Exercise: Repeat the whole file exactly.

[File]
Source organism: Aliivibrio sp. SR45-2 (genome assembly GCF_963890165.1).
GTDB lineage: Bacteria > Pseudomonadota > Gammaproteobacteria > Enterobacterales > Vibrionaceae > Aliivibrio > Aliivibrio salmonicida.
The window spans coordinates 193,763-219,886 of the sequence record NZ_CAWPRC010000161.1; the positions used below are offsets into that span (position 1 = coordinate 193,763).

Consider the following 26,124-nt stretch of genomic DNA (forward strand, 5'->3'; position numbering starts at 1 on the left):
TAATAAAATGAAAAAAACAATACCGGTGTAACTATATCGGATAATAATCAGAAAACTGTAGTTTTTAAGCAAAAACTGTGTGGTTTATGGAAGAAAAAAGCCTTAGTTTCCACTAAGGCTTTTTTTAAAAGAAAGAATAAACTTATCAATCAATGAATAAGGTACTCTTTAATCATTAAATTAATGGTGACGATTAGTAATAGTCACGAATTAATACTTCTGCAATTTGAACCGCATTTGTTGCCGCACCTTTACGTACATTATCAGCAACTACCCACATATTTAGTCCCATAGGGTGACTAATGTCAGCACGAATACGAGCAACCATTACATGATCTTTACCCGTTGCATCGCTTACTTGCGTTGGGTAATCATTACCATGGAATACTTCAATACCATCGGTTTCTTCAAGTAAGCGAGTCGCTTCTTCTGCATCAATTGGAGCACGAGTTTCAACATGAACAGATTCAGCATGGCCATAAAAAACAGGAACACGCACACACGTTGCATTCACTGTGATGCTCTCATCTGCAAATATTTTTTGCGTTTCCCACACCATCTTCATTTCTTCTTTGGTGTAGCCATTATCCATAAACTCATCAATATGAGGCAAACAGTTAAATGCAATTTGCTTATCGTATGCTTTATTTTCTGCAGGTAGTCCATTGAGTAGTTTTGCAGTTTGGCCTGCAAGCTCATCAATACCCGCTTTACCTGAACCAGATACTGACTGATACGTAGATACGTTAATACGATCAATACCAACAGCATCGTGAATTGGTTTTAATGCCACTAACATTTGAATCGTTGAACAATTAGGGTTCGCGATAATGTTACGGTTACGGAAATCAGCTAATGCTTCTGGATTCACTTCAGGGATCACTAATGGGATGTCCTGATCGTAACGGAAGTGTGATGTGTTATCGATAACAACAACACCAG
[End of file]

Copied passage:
Source organism: Aliivibrio sp. SR45-2 (genome assembly GCF_963890165.1).
GTDB lineage: Bacteria > Pseudomonadota > Gammaproteobacteria > Enterobacterales > Vibrionaceae > Aliivibrio > Aliivibrio salmonicida.
The window spans coordinates 193,763-219,886 of the sequence record NZ_CAWPRC010000161.1; the positions used below are offsets into that span (position 1 = coordinate 193,763).

Consider the following 26,124-nt stretch of genomic DNA (forward strand, 5'->3'; position numbering starts at 1 on the left):
TAATAAAATGAAAAAAACAATACCGGTGTAACTATATCGGATAATAATCAGAAAACTGTAGTTTTTAAGCAAAAACTGTGTGGTTTATGGAAGAAAAAAGCCTTAGTTTCCACTAAGGCTTTTTTTAAAAGAAAGAATAAACTTATCAATCAATGAATAAGGTACTCTTTAATCATTAAATTAATGGTGACGATTAGTAATAGTCACGAATTAATACTTCTGCAATTTGAACCGCATTTGTTGCCGCACCTTTACGTACATTATCAGCAACTACCCACATATTTAGTCCCATAGGGTGACTAATGTCAGCACGAATACGAGCAACCATTACATGATCTTTACCCGTTGCATCGCTTACTTGCGTTGGGTAATCATTACCATGGAATACTTCAATACCATCGGTTTCTTCAAGTAAGCGAGTCGCTTCTTCTGCATCAATTGGAGCACGAGTTTCAACATGAACAGATTCAGCATGGCCATAAAAAACAGGAACACGCACACACGTTGCATTCACTGTGATGCTCTCATCTGCAAATATTTTTTGCGTTTCCCACACCATCTTCATTTCTTCTTTGGTGTAGCCATTATCCATAAACTCATCAATATGAGGCAAACAGTTAAATGCAATTTGCTTATCGTATGCTTTATTTTCTGCAGGTAGTCCATTGAGTAGTTTTGCAGTTTGGCCTGCAAGCTCATCAATACCCGCTTTACCTGAACCAGATACTGACTGATACGTAGATACGTTAATACGATCAATACCAACAGCATCGTGAATTGGTTTTAATGCCACTAACATTTGAATCGTTGAACAATTAGGGTTCGCGATAATGTTACGGTTACGGAAATCAGCTAATGCTTCTGGATTCACTTCAGGGATCACTAATGGGATGTCCTGATCGTAACGGAAGTGTGATGTGTTATCGATAACAACAACACCAG